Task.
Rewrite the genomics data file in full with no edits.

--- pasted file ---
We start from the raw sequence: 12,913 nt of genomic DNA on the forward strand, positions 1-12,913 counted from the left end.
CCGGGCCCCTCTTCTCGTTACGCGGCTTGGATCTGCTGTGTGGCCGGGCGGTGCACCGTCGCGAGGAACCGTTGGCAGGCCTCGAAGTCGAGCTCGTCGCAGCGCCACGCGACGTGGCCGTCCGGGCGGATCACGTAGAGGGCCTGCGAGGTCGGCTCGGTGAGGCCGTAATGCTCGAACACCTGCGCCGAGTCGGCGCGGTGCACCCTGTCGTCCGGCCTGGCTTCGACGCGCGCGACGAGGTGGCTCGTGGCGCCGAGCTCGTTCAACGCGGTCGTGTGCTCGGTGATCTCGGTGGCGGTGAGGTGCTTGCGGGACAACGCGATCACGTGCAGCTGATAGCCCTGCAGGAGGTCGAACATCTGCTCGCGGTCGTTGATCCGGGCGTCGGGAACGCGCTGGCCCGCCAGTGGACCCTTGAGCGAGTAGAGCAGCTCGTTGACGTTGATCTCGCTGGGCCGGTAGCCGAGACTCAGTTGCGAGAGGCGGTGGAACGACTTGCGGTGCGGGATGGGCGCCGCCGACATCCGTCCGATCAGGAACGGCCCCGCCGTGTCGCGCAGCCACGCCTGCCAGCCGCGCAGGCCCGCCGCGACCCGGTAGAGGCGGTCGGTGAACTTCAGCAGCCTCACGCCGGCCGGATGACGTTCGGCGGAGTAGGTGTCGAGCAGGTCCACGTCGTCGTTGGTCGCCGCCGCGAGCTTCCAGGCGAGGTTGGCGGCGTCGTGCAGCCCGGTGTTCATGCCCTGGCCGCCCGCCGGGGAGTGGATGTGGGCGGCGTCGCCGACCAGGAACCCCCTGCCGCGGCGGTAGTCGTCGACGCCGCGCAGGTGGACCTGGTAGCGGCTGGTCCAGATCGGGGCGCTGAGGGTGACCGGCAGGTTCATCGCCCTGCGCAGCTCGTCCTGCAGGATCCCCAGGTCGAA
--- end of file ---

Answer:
We start from the raw sequence: 12,913 nt of genomic DNA on the forward strand, positions 1-12,913 counted from the left end.
CCGGGCCCCTCTTCTCGTTACGCGGCTTGGATCTGCTGTGTGGCCGGGCGGTGCACCGTCGCGAGGAACCGTTGGCAGGCCTCGAAGTCGAGCTCGTCGCAGCGCCACGCGACGTGGCCGTCCGGGCGGATCACGTAGAGGGCCTGCGAGGTCGGCTCGGTGAGGCCGTAATGCTCGAACACCTGCGCCGAGTCGGCGCGGTGCACCCTGTCGTCCGGCCTGGCTTCGACGCGCGCGACGAGGTGGCTCGTGGCGCCGAGCTCGTTCAACGCGGTCGTGTGCTCGGTGATCTCGGTGGCGGTGAGGTGCTTGCGGGACAACGCGATCACGTGCAGCTGATAGCCCTGCAGGAGGTCGAACATCTGCTCGCGGTCGTTGATCCGGGCGTCGGGAACGCGCTGGCCCGCCAGTGGACCCTTGAGCGAGTAGAGCAGCTCGTTGACGTTGATCTCGCTGGGCCGGTAGCCGAGACTCAGTTGCGAGAGGCGGTGGAACGACTTGCGGTGCGGGATGGGCGCCGCCGACATCCGTCCGATCAGGAACGGCCCCGCCGTGTCGCGCAGCCACGCCTGCCAGCCGCGCAGGCCCGCCGCGACCCGGTAGAGGCGGTCGGTGAACTTCAGCAGCCTCACGCCGGCCGGATGACGTTCGGCGGAGTAGGTGTCGAGCAGGTCCACGTCGTCGTTGGTCGCCGCCGCGAGCTTCCAGGCGAGGTTGGCGGCGTCGTGCAGCCCGGTGTTCATGCCCTGGCCGCCCGCCGGGGAGTGGATGTGGGCGGCGTCGCCGACCAGGAACCCCCTGCCGCGGCGGTAGTCGTCGACGCCGCGCAGGTGGACCTGGTAGCGGCTGGTCCAGATCGGGGCGCTGAGGGTGACCGGCAGGTTCATCGCCCTGCGCAGCTCGTCCTGCAGGATCCCCAGGTCGAA